The years between 722 and 481 BCE are known in Chinese history as the spring and autumn periods.
A region of seven nations was engaged in constant warfare. Sun Tzu was a general under King Helu and proved an effective strategist.
He wrote Art of War as a guide for military officers planning strategy. Sun Tzu saw war as a form of art, requiring thought, vision and dexterity.
Today, though, we might reclassify his approach as the “science of war” as he strips back and analyses the factors to consider when engaging an enemy.
Whatever could this book have to do with the art and science of safety management?
For centuries, business and military leaders and politicians have thumbed its pages seeking guidance on handling their subordinates and their competitors. Executive education programmes use it to inform modern management. If OSH practitioners are to be more aligned with the business world, this is a great place to start.
The little book – just 70 pages – presents seven key elements that make the difference between success and failure on the battlefield. These include: knowing the enemy; knowing one’s strengths and weaknesses; understanding the physical environment; and the importance of maintaining morale among the troops.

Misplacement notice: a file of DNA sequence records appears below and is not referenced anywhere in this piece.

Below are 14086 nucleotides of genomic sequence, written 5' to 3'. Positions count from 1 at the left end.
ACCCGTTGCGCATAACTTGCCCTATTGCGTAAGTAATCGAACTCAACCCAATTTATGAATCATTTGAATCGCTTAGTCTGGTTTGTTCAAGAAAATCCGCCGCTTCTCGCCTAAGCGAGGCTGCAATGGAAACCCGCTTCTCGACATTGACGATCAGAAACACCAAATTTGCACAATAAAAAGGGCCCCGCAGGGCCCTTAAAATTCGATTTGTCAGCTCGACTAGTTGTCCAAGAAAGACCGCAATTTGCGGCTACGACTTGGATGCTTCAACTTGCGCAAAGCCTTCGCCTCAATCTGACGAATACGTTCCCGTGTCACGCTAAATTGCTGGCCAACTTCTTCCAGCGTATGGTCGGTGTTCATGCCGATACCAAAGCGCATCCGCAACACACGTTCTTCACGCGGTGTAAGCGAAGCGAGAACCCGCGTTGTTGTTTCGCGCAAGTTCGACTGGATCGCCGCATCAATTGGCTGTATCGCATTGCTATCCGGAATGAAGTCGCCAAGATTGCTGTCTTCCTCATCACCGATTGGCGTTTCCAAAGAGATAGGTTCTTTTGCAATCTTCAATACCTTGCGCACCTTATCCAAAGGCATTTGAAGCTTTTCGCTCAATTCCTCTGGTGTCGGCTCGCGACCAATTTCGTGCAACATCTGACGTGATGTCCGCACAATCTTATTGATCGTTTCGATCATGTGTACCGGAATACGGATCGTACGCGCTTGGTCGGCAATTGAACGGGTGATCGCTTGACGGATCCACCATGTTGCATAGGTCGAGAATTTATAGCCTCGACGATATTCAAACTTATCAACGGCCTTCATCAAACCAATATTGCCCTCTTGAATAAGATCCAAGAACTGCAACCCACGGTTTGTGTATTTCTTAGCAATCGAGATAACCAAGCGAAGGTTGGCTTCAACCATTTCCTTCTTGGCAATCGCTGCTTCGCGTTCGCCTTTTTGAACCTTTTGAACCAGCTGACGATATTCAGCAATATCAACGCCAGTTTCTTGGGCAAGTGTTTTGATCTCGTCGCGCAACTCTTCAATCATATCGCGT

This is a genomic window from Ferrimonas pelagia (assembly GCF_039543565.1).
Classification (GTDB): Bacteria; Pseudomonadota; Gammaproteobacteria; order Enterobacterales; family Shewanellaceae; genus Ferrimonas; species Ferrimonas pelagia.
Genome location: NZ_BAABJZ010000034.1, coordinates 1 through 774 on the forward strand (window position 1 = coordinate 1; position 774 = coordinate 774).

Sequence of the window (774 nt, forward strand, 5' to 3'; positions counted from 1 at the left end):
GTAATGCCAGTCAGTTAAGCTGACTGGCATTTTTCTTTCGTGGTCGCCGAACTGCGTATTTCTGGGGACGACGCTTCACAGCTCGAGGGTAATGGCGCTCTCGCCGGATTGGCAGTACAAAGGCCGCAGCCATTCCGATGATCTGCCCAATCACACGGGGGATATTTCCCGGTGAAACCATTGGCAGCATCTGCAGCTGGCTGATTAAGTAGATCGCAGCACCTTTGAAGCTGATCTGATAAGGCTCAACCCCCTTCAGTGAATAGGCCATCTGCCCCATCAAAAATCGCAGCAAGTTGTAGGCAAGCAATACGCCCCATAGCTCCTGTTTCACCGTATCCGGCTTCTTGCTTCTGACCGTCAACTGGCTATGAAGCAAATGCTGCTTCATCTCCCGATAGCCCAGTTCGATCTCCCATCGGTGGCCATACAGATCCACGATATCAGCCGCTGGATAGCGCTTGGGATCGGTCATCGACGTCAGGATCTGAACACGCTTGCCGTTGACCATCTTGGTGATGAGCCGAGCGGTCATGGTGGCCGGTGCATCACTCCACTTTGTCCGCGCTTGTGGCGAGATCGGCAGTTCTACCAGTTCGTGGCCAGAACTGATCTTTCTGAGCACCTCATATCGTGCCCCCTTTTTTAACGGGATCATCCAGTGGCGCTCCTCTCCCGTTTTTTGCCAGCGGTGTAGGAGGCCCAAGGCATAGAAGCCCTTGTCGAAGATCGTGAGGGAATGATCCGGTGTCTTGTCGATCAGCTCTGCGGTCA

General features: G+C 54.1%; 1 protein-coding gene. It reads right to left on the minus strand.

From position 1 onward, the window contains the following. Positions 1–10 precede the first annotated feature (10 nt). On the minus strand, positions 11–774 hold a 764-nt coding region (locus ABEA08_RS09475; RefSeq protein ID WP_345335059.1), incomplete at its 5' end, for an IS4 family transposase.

If OSH practitioners are to be more aligned with the business world, this is a great place to start.
The text reveals that smart thinking, strong leadership and clever management of resources provide a solid foundation for success.
Using a metaphorical lens, seeing “combat” and “enemy” as synonyms for risk and accidents, and viewing the workforce as your army, you can use the book as a guide to improving workplace protection.
In the first chapter, Laying plans, Sun Tzu reminds us of the importance of good leadership: “The leader of armies is the arbiter of the people’s fate, the man on whom it depends whether the nation shall be in peace or peril… The enlightened ruler lays his plans well ahead; the good general cultivates his resources”.
The book underlines the importance of culture: “We are not fit to lead an army on the march unless we are familiar with the face of the country”. On technical knowledge: “He who exercises no forethought but makes light of his opponents [here, think ‘risks’] is sure to be captured by them.” The reader is reminded of the value of critical thinking: “Ponder and deliberate before you make a move”.
But it’s the lessons on people that are perhaps the most salient: “The sight of men whispering together or speaking in subdued tones points to dissatisfaction amongst the rank and file.” And: “Carefully study the wellbeing of your men and do not overtax them.”
There are even reminders on innovation and continuous improvement: “Do not repeat the tactics which have gained you one victory, but let your methods be regulated by the variety of circumstances”.
If you are ready to wage war on workplace risk and ensure that your army returns safely at the end of the day, Art of War provides an excellent treatise on thinking carefully before deploying your forces.
A timeless text, and highly recommended before you write your next battle plan.